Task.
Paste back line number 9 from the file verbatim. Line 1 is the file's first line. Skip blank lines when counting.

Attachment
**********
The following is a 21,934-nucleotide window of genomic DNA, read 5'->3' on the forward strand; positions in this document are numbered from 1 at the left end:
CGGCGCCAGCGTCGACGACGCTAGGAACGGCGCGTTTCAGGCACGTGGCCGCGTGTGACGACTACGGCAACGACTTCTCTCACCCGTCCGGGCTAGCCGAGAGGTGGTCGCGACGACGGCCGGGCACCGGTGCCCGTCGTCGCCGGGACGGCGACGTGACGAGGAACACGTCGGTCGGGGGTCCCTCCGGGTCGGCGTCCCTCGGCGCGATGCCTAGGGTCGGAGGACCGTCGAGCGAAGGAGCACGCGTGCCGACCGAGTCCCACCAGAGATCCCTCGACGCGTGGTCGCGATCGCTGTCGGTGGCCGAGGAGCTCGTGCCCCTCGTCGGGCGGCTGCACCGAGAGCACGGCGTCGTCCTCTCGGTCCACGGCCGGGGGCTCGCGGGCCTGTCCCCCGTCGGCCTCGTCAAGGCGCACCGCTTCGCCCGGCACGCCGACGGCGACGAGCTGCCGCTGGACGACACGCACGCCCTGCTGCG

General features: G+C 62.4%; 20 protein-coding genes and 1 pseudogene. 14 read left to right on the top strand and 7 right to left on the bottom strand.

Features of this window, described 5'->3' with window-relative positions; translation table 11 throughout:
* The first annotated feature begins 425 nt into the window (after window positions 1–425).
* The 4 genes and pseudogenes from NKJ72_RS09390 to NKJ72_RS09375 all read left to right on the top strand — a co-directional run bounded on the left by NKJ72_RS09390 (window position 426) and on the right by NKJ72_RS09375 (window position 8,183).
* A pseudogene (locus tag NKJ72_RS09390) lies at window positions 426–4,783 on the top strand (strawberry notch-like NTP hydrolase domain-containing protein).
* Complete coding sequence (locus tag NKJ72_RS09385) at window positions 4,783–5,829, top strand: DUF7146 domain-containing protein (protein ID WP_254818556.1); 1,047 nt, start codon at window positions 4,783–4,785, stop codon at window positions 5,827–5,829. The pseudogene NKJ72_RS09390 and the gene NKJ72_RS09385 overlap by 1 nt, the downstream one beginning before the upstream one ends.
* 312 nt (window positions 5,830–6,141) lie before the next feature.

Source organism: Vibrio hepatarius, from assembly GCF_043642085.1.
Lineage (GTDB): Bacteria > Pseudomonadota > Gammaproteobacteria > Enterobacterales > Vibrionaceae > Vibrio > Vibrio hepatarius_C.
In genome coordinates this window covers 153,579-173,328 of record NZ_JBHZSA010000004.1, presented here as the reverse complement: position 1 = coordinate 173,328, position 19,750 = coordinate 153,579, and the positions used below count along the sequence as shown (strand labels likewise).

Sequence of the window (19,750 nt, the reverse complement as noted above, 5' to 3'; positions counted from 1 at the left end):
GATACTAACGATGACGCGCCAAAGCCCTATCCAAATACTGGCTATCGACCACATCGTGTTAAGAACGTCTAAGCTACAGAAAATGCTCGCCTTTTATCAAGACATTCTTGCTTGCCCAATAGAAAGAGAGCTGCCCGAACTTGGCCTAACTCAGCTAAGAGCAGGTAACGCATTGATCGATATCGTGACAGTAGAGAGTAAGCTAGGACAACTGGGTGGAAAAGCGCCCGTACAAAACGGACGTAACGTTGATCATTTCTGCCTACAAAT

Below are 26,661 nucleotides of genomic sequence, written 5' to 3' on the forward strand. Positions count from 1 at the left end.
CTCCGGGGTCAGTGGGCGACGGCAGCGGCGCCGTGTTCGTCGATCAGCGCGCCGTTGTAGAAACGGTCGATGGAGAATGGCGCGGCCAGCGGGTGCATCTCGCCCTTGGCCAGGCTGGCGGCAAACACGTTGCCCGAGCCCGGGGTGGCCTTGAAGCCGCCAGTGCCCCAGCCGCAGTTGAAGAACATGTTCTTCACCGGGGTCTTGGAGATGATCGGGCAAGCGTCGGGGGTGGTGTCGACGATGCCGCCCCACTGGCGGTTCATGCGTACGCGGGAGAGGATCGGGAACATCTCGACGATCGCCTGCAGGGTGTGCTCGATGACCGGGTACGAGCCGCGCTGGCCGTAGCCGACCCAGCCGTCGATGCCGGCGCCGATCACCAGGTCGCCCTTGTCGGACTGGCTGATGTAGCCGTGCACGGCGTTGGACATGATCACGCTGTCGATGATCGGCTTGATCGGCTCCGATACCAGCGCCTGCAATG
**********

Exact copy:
* 312 nt (window positions 5,830–6,141) lie before the next feature.